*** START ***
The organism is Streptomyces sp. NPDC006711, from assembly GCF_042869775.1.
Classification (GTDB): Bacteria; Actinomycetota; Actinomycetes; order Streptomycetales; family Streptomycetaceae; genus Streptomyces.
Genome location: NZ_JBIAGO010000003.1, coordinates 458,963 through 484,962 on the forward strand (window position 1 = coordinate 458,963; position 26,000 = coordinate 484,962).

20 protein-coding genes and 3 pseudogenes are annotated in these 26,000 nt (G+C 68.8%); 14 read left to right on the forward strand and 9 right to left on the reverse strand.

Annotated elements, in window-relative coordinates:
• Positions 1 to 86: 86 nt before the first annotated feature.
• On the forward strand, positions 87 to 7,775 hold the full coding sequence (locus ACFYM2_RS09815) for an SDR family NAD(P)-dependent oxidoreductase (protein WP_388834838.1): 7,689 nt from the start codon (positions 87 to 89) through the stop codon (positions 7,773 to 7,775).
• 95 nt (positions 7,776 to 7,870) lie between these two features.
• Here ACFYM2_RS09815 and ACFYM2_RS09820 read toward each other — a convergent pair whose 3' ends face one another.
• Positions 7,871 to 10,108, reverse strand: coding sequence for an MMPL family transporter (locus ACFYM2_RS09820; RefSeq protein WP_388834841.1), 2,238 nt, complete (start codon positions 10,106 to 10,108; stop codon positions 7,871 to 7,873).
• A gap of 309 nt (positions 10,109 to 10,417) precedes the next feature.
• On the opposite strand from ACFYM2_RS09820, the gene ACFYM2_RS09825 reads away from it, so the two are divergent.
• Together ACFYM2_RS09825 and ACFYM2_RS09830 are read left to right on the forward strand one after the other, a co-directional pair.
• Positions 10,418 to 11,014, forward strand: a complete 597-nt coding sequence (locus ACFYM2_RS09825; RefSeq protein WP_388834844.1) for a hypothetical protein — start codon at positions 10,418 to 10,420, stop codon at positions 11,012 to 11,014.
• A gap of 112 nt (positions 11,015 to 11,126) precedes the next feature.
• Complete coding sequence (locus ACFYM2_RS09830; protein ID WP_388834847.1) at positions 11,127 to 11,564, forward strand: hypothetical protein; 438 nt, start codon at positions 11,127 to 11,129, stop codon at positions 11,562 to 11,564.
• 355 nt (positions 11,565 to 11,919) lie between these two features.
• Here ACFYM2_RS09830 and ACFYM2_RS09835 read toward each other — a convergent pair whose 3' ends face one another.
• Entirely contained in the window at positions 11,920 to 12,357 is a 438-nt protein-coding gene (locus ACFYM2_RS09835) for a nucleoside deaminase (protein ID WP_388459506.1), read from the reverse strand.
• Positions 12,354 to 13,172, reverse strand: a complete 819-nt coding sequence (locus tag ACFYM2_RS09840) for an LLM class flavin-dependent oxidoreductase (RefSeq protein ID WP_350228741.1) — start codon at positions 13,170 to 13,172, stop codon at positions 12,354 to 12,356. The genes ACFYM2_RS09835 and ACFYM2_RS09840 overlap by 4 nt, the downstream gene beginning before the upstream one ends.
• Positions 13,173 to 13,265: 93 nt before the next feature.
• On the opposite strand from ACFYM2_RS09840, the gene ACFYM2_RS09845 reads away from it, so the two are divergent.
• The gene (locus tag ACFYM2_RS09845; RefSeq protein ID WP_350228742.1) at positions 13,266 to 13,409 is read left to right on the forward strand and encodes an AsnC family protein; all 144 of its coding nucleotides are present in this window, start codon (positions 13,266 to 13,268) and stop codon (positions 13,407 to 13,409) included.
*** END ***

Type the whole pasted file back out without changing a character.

The organism is Streptomyces sp. NPDC006711, from assembly GCF_042869775.1.
Classification (GTDB): Bacteria; Actinomycetota; Actinomycetes; order Streptomycetales; family Streptomycetaceae; genus Streptomyces.
Genome location: NZ_JBIAGO010000003.1, coordinates 458,963 through 484,962 on the forward strand (window position 1 = coordinate 458,963; position 26,000 = coordinate 484,962).

20 protein-coding genes and 3 pseudogenes are annotated in these 26,000 nt (G+C 68.8%); 14 read left to right on the forward strand and 9 right to left on the reverse strand.

Annotated elements, in window-relative coordinates:
• Positions 1 to 86: 86 nt before the first annotated feature.
• On the forward strand, positions 87 to 7,775 hold the full coding sequence (locus ACFYM2_RS09815) for an SDR family NAD(P)-dependent oxidoreductase (protein WP_388834838.1): 7,689 nt from the start codon (positions 87 to 89) through the stop codon (positions 7,773 to 7,775).
• 95 nt (positions 7,776 to 7,870) lie between these two features.
• Here ACFYM2_RS09815 and ACFYM2_RS09820 read toward each other — a convergent pair whose 3' ends face one another.
• Positions 7,871 to 10,108, reverse strand: coding sequence for an MMPL family transporter (locus ACFYM2_RS09820; RefSeq protein WP_388834841.1), 2,238 nt, complete (start codon positions 10,106 to 10,108; stop codon positions 7,871 to 7,873).
• A gap of 309 nt (positions 10,109 to 10,417) precedes the next feature.
• On the opposite strand from ACFYM2_RS09820, the gene ACFYM2_RS09825 reads away from it, so the two are divergent.
• Together ACFYM2_RS09825 and ACFYM2_RS09830 are read left to right on the forward strand one after the other, a co-directional pair.
• Positions 10,418 to 11,014, forward strand: a complete 597-nt coding sequence (locus ACFYM2_RS09825; RefSeq protein WP_388834844.1) for a hypothetical protein — start codon at positions 10,418 to 10,420, stop codon at positions 11,012 to 11,014.
• A gap of 112 nt (positions 11,015 to 11,126) precedes the next feature.
• Complete coding sequence (locus ACFYM2_RS09830; protein ID WP_388834847.1) at positions 11,127 to 11,564, forward strand: hypothetical protein; 438 nt, start codon at positions 11,127 to 11,129, stop codon at positions 11,562 to 11,564.
• 355 nt (positions 11,565 to 11,919) lie between these two features.
• Here ACFYM2_RS09830 and ACFYM2_RS09835 read toward each other — a convergent pair whose 3' ends face one another.
• Entirely contained in the window at positions 11,920 to 12,357 is a 438-nt protein-coding gene (locus ACFYM2_RS09835) for a nucleoside deaminase (protein ID WP_388459506.1), read from the reverse strand.
• Positions 12,354 to 13,172, reverse strand: a complete 819-nt coding sequence (locus tag ACFYM2_RS09840) for an LLM class flavin-dependent oxidoreductase (RefSeq protein ID WP_350228741.1) — start codon at positions 13,170 to 13,172, stop codon at positions 12,354 to 12,356. The genes ACFYM2_RS09835 and ACFYM2_RS09840 overlap by 4 nt, the downstream gene beginning before the upstream one ends.
• Positions 13,173 to 13,265: 93 nt before the next feature.
• On the opposite strand from ACFYM2_RS09840, the gene ACFYM2_RS09845 reads away from it, so the two are divergent.
• The gene (locus tag ACFYM2_RS09845; RefSeq protein ID WP_350228742.1) at positions 13,266 to 13,409 is read left to right on the forward strand and encodes an AsnC family protein; all 144 of its coding nucleotides are present in this window, start codon (positions 13,266 to 13,268) and stop codon (positions 13,407 to 13,409) included.